July 6, 2006 - Ed's a Street Talker
There is a commonly held belief among people who consider themselves Santa Barbara locals, that the character of our fair city is being eroded by recent transplants who desire to make our town just like the one they came from. Some folks even generalize that all the people moving into Santa Barbara are coming from Orange County, and that’s why our town is headed for a date with super-sized spread centers and drive through Botox boutiques.
In 2001, the residents of the 14 houses on Dixon Street, a short dead-end street off of Grove Lane, in what some people call San Roque,
decided that the name of their street was not to their liking and was possibly lowering their property values. The dedicated staff of edhat.com isn’t quite sure how they reached this conclusion. The name Dixon reminds us of Room 222 (Pete Dixon was the really popular and cool teacher in that room), pencils (Dixon Ticonderoga), and battle-lines in the Civil War (Santa Barbara also has a Mason Street).
Maybe, the residents just wanted something more upper-middle class suburban, The new name they chose was Magnolia Lane, after the flowering trees in many of the front yards. To the dedicated staff, Magnolia Lane sounds a lot like Wisteria Lane - you know, from the TV show.
When the Dixon Street people approached the City Council to make the change, there was little push back, and the request was approved. Soon afterward, the post office was notified, and the street sign was replaced with a new one and a placard that said, “formerly Dixon Street”.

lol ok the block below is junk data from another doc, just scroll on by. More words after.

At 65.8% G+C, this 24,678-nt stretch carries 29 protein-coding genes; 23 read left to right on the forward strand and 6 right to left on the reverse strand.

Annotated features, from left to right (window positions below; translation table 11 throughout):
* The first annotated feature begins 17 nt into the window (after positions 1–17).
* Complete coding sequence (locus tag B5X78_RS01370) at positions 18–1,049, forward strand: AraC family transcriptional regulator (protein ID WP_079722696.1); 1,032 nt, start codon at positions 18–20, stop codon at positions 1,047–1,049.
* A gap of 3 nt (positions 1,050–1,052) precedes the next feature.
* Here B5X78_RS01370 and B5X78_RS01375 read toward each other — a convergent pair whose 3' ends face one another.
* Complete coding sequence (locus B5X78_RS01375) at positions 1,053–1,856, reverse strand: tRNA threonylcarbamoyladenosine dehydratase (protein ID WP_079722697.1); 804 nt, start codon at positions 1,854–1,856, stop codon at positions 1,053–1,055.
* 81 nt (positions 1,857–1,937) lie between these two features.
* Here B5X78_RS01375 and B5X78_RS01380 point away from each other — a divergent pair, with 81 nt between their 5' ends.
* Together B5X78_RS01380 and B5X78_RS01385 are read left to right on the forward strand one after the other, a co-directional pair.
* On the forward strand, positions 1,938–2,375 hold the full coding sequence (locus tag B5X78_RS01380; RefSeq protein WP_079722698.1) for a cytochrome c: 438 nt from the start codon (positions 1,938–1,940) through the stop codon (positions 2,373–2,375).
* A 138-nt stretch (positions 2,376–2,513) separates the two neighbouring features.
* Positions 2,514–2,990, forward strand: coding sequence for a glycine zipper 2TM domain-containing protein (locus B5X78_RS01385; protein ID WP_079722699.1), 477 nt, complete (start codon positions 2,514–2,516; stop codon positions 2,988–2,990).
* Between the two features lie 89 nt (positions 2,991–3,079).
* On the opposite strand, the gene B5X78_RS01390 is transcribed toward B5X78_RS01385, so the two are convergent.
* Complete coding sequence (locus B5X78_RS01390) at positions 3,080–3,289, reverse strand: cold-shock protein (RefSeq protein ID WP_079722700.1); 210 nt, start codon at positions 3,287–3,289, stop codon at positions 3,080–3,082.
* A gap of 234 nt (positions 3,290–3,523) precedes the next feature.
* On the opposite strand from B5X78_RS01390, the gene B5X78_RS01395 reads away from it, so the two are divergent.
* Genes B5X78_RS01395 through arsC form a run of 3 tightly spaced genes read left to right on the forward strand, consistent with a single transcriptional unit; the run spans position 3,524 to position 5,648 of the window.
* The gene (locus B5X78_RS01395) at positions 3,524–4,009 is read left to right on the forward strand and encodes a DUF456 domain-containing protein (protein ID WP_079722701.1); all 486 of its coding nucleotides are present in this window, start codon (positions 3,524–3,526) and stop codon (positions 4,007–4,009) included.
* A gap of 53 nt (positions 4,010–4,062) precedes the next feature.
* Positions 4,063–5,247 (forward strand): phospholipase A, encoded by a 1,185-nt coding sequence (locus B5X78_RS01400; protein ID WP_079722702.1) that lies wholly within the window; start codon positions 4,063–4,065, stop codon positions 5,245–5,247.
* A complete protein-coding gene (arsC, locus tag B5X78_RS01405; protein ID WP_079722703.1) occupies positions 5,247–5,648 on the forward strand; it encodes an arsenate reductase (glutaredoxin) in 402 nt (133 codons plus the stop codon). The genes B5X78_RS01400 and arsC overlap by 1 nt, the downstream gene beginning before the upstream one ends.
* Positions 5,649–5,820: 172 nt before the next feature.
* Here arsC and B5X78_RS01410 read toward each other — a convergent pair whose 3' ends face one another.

As they say in the movies (actually the TV show), everything was quiet on Wisteria, err, Magnolia Lane.
Quiet, that is, until Kathleen MacQuiddy Galbraith, whose father and grandfather both happened to be named Dixon MacQuiddy, found out about the change. It just happened that her father Dixon, like Pete Dixon, was an educator. Her father was the Principal of Santa Barbara Junior High. And her grandfather was a developer who had worked in the San Roque area.
Galbraith told the City that the street was named after her relatives. Her family obviously was quite fond of the name Dixon, as evidenced by the fact that they used it more than once. She requested that the street name be changed back, and her family history be restored.
The people of Formerly Dixon Street - lawyers it turned out - did not agree. They fought for their new name like John Wayne fought the Apaches in Rio Grande. At one point, James Kahan, leader of the Magnolia Lane Group told Galbraith that her claim to the Dixon Street name was only “family folklore”.
At the end of the day, the Judges ruled in favor of Galbraith. The sign was changed back to Dixon Street, and the placard was replaced by one that says,
“formerly Magnolia Lane”. Yesterday’s Wednesday Where Is It (WWII) photograph was of this placard. It turned out to be an easy spot for the local crowd, whose recent memories are sharp, and whose appetite for intrigue is high.
There were 26 correct answers – Pazzo, Surfnwork, Nightship538, Papalima, Gracie, Tristan, TheDrew, Fedora, Juan Coffee, Kmc79, GinaF, Quercusrosa, Emilyp, Petern, Cyned, Barryp, Matu, Mr. Peabody, Mazmo, BrownSquared, Ademboski, Sbkah, Kellythirteen, Hattie, LuvPilot, and Lemony. The Edhat Dog, formerly a puppy, was called into action to pick the winner. A carefully executed scientifically controlled random selection process involving handfuls of popcorn and a great deal of trial and error was deployed. In the end, TheDog picked TheDrew as the winner of TheEdhat t-shirt.
Attention all winners without t-shirts. Contact Ed with your size and address and we will drop the shirts on your doorstep!
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photo of old street sign found on scbeacon.com